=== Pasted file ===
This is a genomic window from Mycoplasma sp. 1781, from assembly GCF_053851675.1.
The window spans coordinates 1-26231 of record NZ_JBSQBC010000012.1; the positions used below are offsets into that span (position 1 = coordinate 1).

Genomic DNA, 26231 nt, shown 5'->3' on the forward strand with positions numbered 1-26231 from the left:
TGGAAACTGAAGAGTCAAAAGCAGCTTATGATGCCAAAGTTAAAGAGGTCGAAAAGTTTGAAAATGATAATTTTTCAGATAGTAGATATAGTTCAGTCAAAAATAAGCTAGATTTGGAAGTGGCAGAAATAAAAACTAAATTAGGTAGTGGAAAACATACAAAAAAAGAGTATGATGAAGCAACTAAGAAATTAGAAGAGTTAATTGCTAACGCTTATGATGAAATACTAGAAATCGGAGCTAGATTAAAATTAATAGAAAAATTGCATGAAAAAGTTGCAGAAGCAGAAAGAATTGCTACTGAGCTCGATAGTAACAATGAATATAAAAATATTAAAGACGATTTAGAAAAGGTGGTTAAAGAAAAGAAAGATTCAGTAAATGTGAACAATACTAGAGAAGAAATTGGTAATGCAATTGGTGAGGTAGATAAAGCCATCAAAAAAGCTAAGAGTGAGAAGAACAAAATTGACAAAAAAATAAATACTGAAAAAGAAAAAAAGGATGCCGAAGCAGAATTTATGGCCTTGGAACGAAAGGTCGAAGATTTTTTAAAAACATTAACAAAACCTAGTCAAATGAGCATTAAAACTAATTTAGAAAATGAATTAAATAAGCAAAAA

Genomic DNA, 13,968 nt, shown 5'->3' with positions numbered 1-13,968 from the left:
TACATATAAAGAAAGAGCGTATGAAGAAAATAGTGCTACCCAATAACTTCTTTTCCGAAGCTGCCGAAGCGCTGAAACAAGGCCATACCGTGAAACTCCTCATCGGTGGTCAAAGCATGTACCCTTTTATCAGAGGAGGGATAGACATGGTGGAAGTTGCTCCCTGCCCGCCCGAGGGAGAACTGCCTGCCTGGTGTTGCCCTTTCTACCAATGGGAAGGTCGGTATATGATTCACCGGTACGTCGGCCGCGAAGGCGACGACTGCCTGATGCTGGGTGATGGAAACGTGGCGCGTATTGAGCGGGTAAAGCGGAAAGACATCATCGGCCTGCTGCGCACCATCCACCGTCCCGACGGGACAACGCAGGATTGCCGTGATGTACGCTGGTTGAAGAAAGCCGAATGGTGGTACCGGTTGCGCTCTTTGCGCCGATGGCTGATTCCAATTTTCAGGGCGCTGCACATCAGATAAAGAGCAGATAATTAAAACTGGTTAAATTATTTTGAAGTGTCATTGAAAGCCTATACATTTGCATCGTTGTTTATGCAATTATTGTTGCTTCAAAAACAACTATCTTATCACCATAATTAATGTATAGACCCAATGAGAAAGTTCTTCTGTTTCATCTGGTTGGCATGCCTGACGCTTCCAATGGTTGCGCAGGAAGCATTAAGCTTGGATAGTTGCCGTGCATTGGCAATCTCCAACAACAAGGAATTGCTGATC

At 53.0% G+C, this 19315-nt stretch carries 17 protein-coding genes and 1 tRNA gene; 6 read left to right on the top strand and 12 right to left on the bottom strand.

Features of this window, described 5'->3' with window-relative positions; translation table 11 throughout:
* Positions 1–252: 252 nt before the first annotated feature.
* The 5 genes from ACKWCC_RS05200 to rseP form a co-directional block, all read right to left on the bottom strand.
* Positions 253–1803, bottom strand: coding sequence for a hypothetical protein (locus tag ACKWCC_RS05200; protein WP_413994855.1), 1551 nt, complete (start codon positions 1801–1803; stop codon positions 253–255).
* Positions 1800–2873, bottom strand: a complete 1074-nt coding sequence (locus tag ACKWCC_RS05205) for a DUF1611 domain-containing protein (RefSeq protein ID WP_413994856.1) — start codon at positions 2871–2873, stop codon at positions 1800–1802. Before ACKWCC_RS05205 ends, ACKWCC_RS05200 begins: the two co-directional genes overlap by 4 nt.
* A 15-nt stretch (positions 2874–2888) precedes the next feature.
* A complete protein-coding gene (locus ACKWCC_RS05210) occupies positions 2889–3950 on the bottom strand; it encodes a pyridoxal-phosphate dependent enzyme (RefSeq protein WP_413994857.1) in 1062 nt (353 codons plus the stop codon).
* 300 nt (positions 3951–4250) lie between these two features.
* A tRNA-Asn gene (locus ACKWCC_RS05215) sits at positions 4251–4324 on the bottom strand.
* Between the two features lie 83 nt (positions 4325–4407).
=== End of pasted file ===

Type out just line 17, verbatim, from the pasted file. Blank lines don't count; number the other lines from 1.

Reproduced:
* Between the two features lie 83 nt (positions 4325–4407).